Prerequisites: senior status, 3.6 GPA or better through the junior year in major; all courses specified by the project adviser including MG-UY 4514.
3 Credits Technology Management—internship and Service MG-UY4603
This course provides undergraduate students with the opportunity to learn by working in the field under faculty supervision. This course exposes undergraduates to relevant, state-of-the-art and best practices in modern technology management from the perspective of reflective involvement and interaction in the field. In addition, a service often may be a significant part of this course. The course occurs largely in the field. This course may be taken only once. A member of the TM & I faculty oversees this course; but other faculty members may be involved in directing specific field assignments. This course is open to all BTM majors and requires the permission of the Program Director of the BTM Program.
4 Credits Bs Thesis in Business & Technology Management MG-UY4904
BTM students who earn an overall 3.0 GPA and a 3.4 GPA or better in technology management courses through their junior year of study qualify for an optional thesis. They are advised to meet with the TM & I Dept. Head or BTM Program Director in advance of completing their junior year. Before registering for the BTM Thesis, the student must find a Technology Management and Innovation Department faculty member agreeing to serve as thesis advisor and then receive the TM & I Dept. Head’s approval in writing before proceeding. BTM Thesis students are permitted to replace either the Honor's Capstone Project I MG-UY 4514 or Honor's Capstone Project II MG-UY 4524 with MG-UY 4904. This course cannot be repeated.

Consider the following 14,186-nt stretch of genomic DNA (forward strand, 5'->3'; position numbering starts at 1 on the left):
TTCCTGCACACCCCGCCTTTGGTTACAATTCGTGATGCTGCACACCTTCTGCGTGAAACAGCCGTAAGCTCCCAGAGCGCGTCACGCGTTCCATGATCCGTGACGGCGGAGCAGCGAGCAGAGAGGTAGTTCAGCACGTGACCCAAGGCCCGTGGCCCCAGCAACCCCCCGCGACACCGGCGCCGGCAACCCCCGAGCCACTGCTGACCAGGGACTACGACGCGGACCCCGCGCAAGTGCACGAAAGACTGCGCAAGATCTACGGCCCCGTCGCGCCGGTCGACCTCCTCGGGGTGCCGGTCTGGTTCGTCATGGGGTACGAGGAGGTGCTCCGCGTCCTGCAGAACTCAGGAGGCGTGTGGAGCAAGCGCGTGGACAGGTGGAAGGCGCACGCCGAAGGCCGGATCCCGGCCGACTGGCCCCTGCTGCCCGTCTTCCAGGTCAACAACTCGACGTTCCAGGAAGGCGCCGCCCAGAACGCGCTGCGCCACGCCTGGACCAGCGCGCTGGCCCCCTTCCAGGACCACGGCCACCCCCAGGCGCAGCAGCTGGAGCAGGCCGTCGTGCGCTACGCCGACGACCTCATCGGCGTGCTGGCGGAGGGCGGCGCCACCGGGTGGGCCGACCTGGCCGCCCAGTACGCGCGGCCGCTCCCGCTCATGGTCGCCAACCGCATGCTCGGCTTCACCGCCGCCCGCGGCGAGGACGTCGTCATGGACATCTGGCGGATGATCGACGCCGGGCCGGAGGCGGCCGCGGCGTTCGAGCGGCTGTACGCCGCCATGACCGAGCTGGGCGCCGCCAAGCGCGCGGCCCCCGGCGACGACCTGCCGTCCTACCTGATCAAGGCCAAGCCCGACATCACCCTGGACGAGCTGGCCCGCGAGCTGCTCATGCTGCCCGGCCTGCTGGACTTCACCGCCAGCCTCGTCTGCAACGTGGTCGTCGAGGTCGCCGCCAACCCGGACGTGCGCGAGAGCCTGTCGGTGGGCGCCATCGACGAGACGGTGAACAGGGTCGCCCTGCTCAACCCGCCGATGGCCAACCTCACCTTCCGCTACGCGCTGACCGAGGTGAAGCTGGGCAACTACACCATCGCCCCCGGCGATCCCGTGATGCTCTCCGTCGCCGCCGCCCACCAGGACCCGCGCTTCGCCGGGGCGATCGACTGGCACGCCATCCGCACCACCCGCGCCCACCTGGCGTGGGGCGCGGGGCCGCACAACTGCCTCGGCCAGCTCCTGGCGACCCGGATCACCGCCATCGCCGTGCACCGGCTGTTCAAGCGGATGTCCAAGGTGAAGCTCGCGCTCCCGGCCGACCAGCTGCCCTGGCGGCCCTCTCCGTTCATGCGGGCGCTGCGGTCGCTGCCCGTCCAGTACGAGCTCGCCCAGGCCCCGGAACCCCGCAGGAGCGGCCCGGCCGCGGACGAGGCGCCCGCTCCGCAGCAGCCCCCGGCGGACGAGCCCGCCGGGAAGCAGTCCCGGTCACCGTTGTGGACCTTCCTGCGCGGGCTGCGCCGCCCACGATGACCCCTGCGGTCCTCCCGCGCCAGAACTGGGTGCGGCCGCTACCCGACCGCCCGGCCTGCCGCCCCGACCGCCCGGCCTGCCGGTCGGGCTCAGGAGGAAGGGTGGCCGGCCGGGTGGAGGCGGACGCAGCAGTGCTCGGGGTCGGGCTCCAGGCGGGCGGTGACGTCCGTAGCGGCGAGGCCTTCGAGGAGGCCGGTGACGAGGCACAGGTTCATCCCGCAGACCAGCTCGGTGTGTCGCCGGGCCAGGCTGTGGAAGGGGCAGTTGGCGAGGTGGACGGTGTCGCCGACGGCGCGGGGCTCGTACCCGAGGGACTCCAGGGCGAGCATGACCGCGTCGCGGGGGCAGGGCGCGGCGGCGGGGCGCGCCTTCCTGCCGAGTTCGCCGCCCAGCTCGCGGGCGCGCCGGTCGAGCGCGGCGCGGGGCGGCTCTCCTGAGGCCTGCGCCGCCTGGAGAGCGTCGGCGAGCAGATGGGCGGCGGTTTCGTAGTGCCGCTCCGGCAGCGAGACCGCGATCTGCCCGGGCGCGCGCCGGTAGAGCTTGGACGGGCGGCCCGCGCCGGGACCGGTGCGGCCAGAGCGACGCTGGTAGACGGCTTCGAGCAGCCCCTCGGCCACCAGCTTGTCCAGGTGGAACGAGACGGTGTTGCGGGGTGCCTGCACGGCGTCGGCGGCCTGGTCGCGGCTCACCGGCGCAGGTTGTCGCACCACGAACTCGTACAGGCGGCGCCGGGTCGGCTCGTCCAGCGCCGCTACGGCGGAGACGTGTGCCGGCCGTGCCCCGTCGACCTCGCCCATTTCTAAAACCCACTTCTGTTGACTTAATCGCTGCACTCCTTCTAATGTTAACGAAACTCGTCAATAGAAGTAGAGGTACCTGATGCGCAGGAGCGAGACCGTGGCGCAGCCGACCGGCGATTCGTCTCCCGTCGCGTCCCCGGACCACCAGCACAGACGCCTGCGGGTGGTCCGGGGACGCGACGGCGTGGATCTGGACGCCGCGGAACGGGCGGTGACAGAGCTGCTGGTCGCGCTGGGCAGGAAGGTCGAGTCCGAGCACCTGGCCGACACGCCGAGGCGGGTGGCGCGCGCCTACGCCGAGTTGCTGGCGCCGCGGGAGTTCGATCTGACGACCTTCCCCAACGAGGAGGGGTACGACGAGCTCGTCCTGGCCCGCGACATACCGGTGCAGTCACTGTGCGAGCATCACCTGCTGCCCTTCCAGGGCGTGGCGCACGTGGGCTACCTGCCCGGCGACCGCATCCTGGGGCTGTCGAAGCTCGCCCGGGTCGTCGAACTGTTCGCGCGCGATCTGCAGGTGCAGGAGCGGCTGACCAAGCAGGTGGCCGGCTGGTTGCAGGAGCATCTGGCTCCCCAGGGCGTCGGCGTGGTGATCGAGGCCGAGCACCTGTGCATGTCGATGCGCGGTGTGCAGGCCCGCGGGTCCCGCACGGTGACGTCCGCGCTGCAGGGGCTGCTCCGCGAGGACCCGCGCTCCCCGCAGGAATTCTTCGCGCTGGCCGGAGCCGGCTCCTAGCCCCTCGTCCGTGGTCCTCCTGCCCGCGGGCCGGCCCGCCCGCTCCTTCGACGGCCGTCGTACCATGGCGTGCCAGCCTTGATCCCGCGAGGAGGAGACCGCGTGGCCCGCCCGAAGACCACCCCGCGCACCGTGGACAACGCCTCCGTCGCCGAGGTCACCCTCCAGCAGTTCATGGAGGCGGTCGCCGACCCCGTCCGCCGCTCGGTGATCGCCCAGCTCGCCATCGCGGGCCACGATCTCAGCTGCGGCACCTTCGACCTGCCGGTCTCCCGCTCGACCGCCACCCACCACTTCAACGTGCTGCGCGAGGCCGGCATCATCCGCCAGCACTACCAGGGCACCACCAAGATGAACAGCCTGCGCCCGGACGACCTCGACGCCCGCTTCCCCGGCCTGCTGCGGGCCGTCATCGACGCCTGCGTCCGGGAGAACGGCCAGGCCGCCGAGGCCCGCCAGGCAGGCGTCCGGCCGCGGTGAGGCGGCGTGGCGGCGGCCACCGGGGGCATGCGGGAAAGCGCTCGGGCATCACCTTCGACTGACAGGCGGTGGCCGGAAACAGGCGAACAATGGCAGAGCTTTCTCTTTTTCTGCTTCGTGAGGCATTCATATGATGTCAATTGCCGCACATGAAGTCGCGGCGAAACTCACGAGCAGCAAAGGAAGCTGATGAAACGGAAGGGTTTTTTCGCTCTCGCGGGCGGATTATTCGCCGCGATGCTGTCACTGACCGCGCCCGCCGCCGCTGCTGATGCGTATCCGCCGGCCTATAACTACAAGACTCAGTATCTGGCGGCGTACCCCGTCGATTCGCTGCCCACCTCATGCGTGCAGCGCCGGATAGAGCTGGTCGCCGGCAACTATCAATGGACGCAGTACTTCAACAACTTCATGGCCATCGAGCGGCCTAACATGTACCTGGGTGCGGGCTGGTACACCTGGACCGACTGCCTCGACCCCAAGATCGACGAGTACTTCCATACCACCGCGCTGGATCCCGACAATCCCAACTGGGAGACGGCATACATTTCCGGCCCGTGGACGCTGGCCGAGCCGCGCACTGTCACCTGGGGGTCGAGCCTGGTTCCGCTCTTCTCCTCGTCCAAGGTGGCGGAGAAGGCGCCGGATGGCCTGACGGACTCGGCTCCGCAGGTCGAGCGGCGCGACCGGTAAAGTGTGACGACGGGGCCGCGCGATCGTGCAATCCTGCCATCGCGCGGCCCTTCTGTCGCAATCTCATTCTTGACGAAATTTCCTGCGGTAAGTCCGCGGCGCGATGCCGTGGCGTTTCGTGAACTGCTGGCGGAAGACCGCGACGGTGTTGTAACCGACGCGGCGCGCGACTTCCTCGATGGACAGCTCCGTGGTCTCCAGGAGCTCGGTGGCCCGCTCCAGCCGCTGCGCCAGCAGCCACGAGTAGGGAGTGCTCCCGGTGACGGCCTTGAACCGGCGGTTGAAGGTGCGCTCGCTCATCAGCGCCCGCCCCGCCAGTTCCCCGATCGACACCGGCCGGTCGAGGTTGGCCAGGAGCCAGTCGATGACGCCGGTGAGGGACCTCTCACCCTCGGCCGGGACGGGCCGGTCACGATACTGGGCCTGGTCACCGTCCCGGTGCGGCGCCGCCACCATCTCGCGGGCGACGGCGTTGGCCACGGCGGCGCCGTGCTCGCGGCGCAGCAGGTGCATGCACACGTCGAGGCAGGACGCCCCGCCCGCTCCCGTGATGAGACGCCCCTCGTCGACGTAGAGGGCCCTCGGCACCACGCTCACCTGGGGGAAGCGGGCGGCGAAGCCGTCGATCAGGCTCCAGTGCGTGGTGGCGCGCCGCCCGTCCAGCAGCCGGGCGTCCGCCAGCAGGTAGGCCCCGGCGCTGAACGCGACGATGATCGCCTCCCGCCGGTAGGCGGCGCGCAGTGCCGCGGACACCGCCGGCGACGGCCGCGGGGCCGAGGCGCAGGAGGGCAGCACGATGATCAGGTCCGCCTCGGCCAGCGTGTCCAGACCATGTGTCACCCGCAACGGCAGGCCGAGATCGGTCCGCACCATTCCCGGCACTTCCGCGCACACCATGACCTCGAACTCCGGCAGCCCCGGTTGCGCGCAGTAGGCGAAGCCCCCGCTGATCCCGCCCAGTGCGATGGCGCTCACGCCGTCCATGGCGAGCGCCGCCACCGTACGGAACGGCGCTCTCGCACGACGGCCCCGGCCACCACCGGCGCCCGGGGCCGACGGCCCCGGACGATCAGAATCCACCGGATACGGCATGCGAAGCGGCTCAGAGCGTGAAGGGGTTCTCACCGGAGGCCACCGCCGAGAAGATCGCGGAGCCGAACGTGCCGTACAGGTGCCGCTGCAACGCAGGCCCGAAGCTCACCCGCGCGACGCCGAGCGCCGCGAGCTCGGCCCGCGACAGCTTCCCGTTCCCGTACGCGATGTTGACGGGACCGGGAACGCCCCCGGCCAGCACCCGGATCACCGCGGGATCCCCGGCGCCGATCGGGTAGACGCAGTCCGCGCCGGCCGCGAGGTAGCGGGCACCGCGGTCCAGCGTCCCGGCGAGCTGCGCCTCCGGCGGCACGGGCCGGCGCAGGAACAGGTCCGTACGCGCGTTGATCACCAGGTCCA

Guided Studies in Business and Technology Management MG-UY444X
Guided study under the guidance of a TMI faculty member of a topic or area related to business and technology management. Department Approval Require


Sample Course Schedule

This schedule lists specific courses you are required to complete during your 4 years at the School of Engineering.

see footnote 14 and 15 below

Total credits required for graduation: 127 or 128


Fall Semester: 16 Credits

4 Credits Integrated Calculus I for Engineers MA-UY1324